The cycle of life

Before my mum died, she told me she wasn’t scared of death that how she might die scared her. The concept of death can be overwhelming, the mere thought of death can send shivers down our spine, a subject that has been taboo for far too long. We talk about life, but we fail to talk about death in the same way and considering death is our only surety, it’s sad that we cannot bring ourselves to talk about it.

Death is part of life’s experiences, without experiencing life to its full we’re more likely to avoid or try to postpone the experience of death. Fearing death means fearing what could in effect be our most important experience. We should talk about death. Bring it back into everyday speak. We should also talk about the people we’ve lost and loved. They lived, they were part of our lives and yet we don’t talk about them either.

My own belief is that without death, life is incomplete. Life is a cycle and death is part of that. Death is a process, being born is part of the same process. We don’t remember being born, but we’re here. It’s something we’ve obviously experienced, so perhaps we should contemplate death in the same way.

Death is inevitable. we need to understand and be comfortable with the idea and its concept. Fearing it only limits our ability to make the most of the life we have. In my twenties, the thought of death scared me half to death. Now spirituality is the closest belief system I know that allows me to understand the concepts of life and death perfectly.

In effect, we’re all spiritual beings living a spiritual experience whether we believe we are or not. Death is part of that same experience.


19 Nov, 2013

6 thoughts on “The cycle of life

  1. I agree. We are brought up to be frightened about death and certainly as children shielded from it “for our own good.”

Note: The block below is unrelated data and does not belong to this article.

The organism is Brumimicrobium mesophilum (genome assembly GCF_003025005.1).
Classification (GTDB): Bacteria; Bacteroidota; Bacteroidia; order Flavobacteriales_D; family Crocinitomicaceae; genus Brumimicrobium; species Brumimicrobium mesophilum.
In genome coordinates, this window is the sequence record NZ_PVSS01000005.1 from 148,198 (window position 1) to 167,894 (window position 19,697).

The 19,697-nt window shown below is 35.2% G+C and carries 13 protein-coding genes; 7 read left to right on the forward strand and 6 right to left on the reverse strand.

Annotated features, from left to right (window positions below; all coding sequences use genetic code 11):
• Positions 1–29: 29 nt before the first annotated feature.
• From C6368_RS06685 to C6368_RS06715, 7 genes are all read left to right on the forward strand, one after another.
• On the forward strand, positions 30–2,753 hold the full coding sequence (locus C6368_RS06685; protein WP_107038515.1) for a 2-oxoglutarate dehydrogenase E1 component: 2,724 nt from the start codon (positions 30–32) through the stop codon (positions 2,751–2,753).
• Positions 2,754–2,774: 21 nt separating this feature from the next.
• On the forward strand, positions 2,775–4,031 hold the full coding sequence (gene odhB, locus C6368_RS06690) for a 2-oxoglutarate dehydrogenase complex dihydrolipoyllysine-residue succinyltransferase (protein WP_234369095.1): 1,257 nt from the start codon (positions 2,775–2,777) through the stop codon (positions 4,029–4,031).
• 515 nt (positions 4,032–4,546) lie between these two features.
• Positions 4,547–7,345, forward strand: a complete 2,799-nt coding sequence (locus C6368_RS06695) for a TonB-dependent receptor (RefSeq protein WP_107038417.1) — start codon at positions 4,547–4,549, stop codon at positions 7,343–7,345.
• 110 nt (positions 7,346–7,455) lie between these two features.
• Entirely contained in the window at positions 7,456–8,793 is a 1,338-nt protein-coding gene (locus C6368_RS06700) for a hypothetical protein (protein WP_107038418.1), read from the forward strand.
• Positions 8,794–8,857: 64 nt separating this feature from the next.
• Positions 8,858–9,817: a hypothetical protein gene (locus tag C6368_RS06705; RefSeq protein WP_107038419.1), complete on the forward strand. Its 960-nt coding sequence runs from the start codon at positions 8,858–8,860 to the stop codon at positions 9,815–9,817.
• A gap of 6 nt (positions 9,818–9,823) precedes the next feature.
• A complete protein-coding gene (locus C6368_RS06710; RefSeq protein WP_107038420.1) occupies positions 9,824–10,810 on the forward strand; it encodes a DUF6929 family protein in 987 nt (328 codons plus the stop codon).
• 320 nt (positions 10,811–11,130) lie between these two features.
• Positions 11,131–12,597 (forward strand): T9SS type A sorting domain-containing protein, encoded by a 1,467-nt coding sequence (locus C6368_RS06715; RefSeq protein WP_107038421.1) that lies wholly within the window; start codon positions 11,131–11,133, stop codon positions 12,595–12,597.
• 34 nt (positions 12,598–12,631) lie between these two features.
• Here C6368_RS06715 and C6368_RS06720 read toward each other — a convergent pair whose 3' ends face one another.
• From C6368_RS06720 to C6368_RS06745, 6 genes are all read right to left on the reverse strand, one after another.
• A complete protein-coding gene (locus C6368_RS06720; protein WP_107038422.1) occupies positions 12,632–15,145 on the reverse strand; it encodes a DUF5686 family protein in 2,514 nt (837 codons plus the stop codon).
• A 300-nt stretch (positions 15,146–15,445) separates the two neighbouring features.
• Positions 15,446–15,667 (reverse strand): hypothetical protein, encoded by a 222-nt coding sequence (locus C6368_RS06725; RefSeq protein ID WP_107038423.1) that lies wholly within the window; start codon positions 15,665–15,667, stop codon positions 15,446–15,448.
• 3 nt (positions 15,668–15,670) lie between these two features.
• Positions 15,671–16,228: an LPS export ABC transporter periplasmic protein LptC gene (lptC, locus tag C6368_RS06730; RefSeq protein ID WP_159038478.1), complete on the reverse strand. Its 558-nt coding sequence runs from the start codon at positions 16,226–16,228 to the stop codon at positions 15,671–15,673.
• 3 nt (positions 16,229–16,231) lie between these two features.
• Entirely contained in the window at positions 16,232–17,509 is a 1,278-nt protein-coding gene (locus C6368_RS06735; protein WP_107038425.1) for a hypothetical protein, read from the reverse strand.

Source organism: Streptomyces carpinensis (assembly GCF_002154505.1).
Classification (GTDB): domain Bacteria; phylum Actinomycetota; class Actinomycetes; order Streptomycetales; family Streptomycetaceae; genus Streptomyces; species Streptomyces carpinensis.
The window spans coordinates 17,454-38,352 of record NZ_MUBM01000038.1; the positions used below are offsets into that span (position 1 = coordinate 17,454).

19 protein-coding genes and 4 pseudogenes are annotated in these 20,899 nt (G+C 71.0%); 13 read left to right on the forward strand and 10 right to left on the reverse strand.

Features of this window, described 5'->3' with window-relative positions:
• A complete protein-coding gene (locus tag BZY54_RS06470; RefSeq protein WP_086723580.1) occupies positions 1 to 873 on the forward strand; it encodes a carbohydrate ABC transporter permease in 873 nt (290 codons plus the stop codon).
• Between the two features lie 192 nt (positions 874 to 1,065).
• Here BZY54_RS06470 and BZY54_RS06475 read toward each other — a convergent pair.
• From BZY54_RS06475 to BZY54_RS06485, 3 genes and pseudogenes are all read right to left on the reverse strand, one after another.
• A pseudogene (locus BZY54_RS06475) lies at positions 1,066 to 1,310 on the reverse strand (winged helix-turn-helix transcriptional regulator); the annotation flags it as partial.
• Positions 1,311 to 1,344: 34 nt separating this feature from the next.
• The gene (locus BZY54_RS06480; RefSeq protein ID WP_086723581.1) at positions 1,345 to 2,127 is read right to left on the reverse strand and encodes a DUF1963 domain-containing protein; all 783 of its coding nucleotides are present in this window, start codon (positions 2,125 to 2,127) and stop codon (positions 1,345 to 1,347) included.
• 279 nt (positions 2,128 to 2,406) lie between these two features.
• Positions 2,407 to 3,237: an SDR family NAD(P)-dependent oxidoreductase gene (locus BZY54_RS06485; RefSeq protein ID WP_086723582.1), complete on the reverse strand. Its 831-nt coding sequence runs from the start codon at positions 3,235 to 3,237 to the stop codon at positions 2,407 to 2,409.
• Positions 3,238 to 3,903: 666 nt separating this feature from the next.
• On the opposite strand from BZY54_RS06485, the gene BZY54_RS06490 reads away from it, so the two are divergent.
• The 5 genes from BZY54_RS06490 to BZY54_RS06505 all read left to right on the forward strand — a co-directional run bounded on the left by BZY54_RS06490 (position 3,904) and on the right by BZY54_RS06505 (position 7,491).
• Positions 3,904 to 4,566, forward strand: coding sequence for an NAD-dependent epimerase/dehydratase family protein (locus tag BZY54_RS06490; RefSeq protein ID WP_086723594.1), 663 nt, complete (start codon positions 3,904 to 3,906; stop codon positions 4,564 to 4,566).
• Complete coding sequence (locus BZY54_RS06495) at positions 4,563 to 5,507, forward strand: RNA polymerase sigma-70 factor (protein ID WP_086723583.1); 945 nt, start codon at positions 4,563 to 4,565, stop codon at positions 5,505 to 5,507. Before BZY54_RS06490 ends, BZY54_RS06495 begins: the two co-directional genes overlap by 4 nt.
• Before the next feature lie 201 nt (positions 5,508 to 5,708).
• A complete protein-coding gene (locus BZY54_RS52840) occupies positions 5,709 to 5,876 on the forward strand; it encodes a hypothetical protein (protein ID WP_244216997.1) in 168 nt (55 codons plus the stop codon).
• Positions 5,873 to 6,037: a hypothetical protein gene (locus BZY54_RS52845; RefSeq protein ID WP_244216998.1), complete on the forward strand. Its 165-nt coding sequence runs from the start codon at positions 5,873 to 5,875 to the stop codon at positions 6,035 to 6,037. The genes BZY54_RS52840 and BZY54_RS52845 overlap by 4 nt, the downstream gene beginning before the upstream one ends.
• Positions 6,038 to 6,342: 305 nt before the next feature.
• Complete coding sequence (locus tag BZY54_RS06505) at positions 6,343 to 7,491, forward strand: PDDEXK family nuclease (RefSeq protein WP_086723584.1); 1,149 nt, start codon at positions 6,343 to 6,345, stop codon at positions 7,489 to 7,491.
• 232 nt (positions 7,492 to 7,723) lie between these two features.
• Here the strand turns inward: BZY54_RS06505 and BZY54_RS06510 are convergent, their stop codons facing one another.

I do think that there is a growing realisation as you describe, that it is an inevitable part of life’s cycle and that we should not hide or run away from death, but learn, understand and appreciate that it is part of life.

    That way we may well embrace our precious lives more.

  2. I don’t mind talking about death. You’re right it’s part of life and we should accept that.

    My mom isn’t afraid to die, she is afraid of going to sleep and not waking up. She wants to know what is going on and be aware when it’s her time. She doesn’t want to be “out of it” when it’s her time like my father was.

    I’m not afraid of dying. What bothers me is the people I leave behind. I have a problem when it comes to others dying that I’m close to. I still grieve for my father and he died almost 10 years ago. I’m getting better but it still hurts.

    It will be about the same when mom goes. I know they are in a better place without the pain and worries of this world but it still bothers me.

    1. Thanks Lisa. All I would say is hold on to those thoughts that your parents will be in a better place when they’re gone. You may also want to hold on to the thought that they are around you, just not with you.

      Talk to them and they will listen. They will be there to help you come through the hard times. You’ve actually got over the hardest part. Since talking about death and losing a loved one has always been taboo particularly through our generation, you’ve gone and changed all of that and that’s great.

      I see that as being the hardest challenge but one you’ve happily overcome and that’s great.

  3. We never had a chance to process anything that went on in our lives as far as life, death and everything between was concerned! My parents never really discussed anything outside of their little world so there was so much that we never learned.

    Death was something I learned about when I almost died from pneumonia and I can say that I wasn’t very happy to come back to the world I was living in! My biggest fear of death comes from, like your mother said, is not so much about dying, but how it’s going to happen.

    My only real hope is that I’m not alone when it happens and that people will actually remember me!

    1. Thanks Randy. We process what we want to process even if we’re not given things to progress if that makes sense. I think we understand a lot more than we see or our parents talk about. The fact that your parents didn’t discuss things is something to process!

      Leaving an impression with the people we love is so important. It’s the things we do that people will always remember. Being kind and compassionate are other things people will want to remember us for.

      It’s up to us to make the right impression and for us not to be left on our own. It’s up to us.

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